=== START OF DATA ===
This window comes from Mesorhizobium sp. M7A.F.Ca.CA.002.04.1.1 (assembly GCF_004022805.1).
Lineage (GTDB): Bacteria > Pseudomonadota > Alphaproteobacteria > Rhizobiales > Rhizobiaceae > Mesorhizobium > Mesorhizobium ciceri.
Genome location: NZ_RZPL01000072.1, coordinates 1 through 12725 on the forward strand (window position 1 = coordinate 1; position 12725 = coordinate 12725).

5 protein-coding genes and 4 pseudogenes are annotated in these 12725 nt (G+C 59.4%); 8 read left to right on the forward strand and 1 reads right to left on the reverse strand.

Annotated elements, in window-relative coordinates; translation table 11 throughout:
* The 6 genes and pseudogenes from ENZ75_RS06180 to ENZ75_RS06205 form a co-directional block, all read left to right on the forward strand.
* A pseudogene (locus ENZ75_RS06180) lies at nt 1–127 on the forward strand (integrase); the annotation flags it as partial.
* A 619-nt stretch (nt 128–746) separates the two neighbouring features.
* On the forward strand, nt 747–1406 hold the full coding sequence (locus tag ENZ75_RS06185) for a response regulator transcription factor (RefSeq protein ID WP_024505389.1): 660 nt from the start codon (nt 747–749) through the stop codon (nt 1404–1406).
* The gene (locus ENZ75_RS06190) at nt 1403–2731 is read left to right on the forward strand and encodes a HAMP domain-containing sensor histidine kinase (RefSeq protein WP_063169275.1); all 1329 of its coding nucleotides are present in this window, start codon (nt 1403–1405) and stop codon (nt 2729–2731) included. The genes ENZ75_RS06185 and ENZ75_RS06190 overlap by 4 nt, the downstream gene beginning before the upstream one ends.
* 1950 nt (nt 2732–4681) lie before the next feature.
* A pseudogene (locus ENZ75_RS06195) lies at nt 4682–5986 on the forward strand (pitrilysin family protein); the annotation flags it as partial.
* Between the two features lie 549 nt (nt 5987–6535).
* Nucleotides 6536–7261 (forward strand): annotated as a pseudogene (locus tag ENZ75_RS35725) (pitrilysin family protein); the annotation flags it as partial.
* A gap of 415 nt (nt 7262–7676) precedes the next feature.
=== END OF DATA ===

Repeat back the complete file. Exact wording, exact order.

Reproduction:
This window comes from Mesorhizobium sp. M7A.F.Ca.CA.002.04.1.1 (assembly GCF_004022805.1).
Lineage (GTDB): Bacteria > Pseudomonadota > Alphaproteobacteria > Rhizobiales > Rhizobiaceae > Mesorhizobium > Mesorhizobium ciceri.
Genome location: NZ_RZPL01000072.1, coordinates 1 through 12725 on the forward strand (window position 1 = coordinate 1; position 12725 = coordinate 12725).

5 protein-coding genes and 4 pseudogenes are annotated in these 12725 nt (G+C 59.4%); 8 read left to right on the forward strand and 1 reads right to left on the reverse strand.

Annotated elements, in window-relative coordinates; translation table 11 throughout:
* The 6 genes and pseudogenes from ENZ75_RS06180 to ENZ75_RS06205 form a co-directional block, all read left to right on the forward strand.
* A pseudogene (locus ENZ75_RS06180) lies at nt 1–127 on the forward strand (integrase); the annotation flags it as partial.
* A 619-nt stretch (nt 128–746) separates the two neighbouring features.
* On the forward strand, nt 747–1406 hold the full coding sequence (locus tag ENZ75_RS06185) for a response regulator transcription factor (RefSeq protein ID WP_024505389.1): 660 nt from the start codon (nt 747–749) through the stop codon (nt 1404–1406).
* The gene (locus ENZ75_RS06190) at nt 1403–2731 is read left to right on the forward strand and encodes a HAMP domain-containing sensor histidine kinase (RefSeq protein WP_063169275.1); all 1329 of its coding nucleotides are present in this window, start codon (nt 1403–1405) and stop codon (nt 2729–2731) included. The genes ENZ75_RS06185 and ENZ75_RS06190 overlap by 4 nt, the downstream gene beginning before the upstream one ends.
* 1950 nt (nt 2732–4681) lie before the next feature.
* A pseudogene (locus ENZ75_RS06195) lies at nt 4682–5986 on the forward strand (pitrilysin family protein); the annotation flags it as partial.
* Between the two features lie 549 nt (nt 5987–6535).
* Nucleotides 6536–7261 (forward strand): annotated as a pseudogene (locus tag ENZ75_RS35725) (pitrilysin family protein); the annotation flags it as partial.
* A gap of 415 nt (nt 7262–7676) precedes the next feature.